I’ve spoken at lots of different events in the past year. I’ve spoken or helped at presentations and conferences in Amsterdam, Exeter (UK), Vienna, Bulgaria, Germany, London, Budapest, Cambridge (UK), Charlotte BA Edition, Paris, and of course SQLPass Summit in the US.
I also run my own User Group in Hertfordshire. I gave it the cute name HUGSS – Hertfordshire User Group for SQL Server. Nice, right? We could all do with a SQL hug now and again.
I also help Julie Koesmarno with the BI VC. Julie is an exemplary VC lead and I love working with her.
I also helped run SQLRelay last year, organising an event in Hertfordshire.
I’ve also run Women in Technology sessions in Lisbon, Exeter and we held our first one in Denmark this year.
I see the MVP Award as a gift from Microsoft. It is not something to be earned.
I do see it, from my perspective, as a pass which I use which makes it easier for me to do good things for people in the technical community. It simply makes things easier for me to speak to Microsoft team members and other people in the community. I gladly accept the MVP Award, and I do something with it.
So I don’t sit on my laurels when I look at the MVP Award. Instead, I think of what I’m going to do next that will be a community good.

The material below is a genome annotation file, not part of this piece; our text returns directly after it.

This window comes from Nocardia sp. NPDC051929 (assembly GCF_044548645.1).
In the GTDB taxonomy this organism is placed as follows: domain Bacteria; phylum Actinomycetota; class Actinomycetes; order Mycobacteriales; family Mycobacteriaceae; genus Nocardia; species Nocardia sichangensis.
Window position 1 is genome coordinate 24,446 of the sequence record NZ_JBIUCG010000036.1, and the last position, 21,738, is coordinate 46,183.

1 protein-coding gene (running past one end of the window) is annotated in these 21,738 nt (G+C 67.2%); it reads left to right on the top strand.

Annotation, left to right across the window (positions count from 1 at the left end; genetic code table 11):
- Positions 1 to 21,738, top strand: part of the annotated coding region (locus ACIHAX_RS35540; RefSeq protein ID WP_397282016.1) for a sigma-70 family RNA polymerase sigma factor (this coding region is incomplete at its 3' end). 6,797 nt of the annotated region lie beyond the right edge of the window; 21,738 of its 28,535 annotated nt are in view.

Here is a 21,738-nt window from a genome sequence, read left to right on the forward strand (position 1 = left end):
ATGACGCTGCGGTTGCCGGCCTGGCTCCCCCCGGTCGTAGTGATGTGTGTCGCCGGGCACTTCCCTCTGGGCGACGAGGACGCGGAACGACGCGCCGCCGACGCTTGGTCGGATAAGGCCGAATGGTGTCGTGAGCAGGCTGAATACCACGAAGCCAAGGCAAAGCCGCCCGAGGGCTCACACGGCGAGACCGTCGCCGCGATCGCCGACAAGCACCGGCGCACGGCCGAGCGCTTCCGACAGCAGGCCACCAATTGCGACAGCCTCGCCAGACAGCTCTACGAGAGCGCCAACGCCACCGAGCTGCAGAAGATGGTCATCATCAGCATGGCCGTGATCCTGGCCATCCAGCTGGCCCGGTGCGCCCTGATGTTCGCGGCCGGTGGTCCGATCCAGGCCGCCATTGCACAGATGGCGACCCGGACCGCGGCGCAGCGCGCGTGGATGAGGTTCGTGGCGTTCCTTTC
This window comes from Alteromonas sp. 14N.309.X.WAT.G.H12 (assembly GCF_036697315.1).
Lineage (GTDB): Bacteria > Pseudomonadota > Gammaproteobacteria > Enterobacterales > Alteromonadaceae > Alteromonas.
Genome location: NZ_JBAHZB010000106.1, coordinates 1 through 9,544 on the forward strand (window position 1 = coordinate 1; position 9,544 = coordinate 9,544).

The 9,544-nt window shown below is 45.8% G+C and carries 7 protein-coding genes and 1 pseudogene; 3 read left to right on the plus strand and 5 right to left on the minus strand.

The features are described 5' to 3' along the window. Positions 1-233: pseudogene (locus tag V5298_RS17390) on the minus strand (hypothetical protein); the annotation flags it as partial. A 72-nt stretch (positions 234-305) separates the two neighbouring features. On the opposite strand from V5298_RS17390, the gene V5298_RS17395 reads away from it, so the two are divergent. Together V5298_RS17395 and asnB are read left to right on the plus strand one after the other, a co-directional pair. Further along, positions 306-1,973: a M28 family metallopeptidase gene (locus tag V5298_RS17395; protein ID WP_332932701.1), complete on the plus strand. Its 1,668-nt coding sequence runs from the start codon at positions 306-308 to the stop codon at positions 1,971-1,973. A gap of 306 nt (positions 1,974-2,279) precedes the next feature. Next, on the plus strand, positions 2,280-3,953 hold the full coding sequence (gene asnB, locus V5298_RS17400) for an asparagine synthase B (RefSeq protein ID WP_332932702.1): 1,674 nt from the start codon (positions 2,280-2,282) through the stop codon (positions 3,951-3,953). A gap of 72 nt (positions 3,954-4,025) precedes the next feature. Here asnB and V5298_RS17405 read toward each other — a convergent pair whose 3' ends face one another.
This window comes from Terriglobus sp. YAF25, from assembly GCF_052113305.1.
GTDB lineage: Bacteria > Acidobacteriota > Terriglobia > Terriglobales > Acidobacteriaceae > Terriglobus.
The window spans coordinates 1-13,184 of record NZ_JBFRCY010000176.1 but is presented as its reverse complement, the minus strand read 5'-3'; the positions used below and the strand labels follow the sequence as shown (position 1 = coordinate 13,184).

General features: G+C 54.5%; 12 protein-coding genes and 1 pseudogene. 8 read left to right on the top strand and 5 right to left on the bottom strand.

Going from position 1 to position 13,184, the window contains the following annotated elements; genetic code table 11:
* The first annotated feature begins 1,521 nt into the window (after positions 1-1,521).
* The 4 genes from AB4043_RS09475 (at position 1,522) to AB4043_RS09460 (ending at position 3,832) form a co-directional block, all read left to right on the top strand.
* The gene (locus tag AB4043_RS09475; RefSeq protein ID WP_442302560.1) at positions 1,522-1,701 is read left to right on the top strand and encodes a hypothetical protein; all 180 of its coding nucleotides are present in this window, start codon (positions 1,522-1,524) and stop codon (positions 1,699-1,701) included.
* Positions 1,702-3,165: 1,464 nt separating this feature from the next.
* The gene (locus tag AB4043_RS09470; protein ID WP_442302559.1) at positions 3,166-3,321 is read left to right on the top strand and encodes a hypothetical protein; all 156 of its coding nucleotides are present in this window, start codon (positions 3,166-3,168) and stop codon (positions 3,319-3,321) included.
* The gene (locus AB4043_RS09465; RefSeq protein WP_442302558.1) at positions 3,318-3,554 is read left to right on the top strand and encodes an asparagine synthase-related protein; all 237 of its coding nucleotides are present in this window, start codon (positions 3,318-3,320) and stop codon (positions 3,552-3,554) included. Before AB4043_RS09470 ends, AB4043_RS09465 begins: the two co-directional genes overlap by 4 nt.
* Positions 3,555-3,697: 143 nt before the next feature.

I thank the great team at Microsoft for giving me this gift. I hope that I repay their trust by taking this Award and trying to do good things for the SQLFamily.
That does not mean I always get things right. I know that I don’t.
In case you want to email me about any of these comments, or anything about PASS in particular, my email is firstname.lastname@example.org I look forward to hearing from you.
Last but not least, I have a whole group of people to thank:
The PASS team: Lana, Vicki, Amy L, Elizabeth, Karla and Carmen – for keeping me right and having endless patience with me, and for being tremendously smart. You know you get email from people and you think to yourself “that’s really clever, why didn’t I think of that?” whilst giving yourself a facepalm? Well this great team does this to me every week, at least once. Usually much more than that!
The PASS Board: the whole team. They continue to inspire me with their leadership and commitment, and I remain overawed by how smart they are.
People who put up with me: Allan Mitchell, my business partner for endlessly humouring me (although he puts the word long-suffering in front of the title ‘business partner’ and I have no idea why), Mark Broadbent (who genuinely is long-suffering with all the patience he shows me, and I’m so very grateful for his help. He knows I’m terrible at delegating). James Rowland-Jones for constant wisdom and a great ‘ear’.
And of course Microsoft. They really care about users loving their products and I hope I can help users to learn how to do stuff better. Oh, and have fun with data.
And my son. The most kind-hearted, gentle, precious boy who is turning into an upright, steadfast, responsible young man. He didn’t have the best start in life due to various illnesses, and there were times when I (and the doctors) didn’t think he’d make it through the night. But he did, and he deserves everything good I can give him.
I am sure that there are others! All these events and activities: I could not do these without lots of other people. Thank you for putting up with me.
What’s next? Well, a SQLSaturday Business Analytics edition. You will have to watch this space for more details.